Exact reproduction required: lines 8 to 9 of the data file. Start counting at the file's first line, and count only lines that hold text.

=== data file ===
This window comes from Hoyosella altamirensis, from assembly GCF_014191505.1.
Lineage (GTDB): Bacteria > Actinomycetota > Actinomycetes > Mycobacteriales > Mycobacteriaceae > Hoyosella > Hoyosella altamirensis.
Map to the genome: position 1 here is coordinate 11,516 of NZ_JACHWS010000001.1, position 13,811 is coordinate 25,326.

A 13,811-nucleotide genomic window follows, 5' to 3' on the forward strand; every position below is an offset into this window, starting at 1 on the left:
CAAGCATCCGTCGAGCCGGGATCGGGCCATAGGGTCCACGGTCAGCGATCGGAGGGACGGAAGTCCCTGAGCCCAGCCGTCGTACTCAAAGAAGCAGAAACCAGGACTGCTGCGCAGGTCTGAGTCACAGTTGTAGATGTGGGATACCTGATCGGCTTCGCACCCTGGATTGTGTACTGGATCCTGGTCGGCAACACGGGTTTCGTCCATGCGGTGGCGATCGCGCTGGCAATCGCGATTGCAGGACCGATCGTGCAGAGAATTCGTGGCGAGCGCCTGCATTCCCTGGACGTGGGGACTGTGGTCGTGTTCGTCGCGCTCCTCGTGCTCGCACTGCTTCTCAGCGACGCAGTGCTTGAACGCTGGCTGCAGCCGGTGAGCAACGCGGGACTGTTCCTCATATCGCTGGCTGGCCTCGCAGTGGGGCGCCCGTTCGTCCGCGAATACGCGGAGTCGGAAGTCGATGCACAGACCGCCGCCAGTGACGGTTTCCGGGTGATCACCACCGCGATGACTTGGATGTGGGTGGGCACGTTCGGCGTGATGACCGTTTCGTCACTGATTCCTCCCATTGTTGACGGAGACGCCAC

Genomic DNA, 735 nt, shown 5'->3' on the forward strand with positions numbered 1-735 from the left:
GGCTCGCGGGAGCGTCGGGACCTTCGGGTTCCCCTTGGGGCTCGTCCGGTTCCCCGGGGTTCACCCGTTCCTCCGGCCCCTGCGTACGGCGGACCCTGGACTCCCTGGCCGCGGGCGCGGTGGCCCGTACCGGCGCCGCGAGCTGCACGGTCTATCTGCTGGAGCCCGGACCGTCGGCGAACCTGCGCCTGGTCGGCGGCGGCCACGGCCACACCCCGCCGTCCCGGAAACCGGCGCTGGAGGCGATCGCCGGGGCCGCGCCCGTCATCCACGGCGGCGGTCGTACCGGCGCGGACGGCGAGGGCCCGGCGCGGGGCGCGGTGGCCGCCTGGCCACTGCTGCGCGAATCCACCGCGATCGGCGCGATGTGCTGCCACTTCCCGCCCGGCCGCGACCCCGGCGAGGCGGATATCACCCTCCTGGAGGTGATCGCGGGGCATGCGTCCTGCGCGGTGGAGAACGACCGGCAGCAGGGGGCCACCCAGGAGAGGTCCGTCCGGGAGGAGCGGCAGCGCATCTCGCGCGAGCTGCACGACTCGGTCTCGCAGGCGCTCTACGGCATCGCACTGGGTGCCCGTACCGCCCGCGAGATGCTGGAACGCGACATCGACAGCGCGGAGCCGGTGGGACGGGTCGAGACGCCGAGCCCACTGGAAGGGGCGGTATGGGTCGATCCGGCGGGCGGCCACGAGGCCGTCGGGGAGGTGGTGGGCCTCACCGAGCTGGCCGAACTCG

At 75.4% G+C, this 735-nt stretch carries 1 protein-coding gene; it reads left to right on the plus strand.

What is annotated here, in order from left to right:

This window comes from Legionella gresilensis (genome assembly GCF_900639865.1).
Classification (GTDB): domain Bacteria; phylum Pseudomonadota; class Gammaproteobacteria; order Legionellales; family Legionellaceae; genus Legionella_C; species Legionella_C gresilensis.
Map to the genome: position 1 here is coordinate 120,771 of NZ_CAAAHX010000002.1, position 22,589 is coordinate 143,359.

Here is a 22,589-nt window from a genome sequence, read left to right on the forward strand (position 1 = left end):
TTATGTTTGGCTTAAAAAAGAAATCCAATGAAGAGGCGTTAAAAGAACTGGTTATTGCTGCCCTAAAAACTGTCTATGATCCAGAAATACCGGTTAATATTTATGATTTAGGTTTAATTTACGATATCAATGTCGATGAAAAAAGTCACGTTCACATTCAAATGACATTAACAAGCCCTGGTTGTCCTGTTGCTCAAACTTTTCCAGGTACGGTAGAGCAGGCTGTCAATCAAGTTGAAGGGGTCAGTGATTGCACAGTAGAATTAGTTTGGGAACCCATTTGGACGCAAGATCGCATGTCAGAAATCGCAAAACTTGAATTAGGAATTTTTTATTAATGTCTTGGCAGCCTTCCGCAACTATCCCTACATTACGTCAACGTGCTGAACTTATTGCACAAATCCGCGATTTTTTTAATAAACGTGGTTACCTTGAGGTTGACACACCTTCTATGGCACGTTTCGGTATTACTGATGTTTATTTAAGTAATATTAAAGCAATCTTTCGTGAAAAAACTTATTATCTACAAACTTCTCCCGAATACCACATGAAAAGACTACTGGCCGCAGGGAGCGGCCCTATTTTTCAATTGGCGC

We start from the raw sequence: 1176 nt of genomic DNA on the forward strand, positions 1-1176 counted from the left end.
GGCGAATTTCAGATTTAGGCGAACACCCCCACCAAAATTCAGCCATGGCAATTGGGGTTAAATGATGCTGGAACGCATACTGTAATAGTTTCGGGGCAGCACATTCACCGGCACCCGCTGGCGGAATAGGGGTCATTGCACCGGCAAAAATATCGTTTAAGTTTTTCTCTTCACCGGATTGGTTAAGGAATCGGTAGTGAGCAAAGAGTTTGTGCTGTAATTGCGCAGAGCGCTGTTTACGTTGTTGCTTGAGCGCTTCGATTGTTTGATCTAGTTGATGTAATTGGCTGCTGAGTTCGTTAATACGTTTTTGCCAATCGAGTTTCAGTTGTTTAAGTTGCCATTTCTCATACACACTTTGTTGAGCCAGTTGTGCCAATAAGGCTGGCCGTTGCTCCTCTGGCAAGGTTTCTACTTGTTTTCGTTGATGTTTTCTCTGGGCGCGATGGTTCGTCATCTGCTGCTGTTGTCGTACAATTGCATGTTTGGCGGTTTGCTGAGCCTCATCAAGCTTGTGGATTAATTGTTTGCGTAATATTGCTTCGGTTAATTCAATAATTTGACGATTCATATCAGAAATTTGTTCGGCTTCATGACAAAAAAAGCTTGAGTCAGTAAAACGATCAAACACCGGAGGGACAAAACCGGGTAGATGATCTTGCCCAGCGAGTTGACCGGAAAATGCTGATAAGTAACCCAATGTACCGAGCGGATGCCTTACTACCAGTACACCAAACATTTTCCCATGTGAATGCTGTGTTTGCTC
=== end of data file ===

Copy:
At 75.4% G+C, this 735-nt stretch carries 1 protein-coding gene; it reads left to right on the plus strand.

What is annotated here, in order from left to right: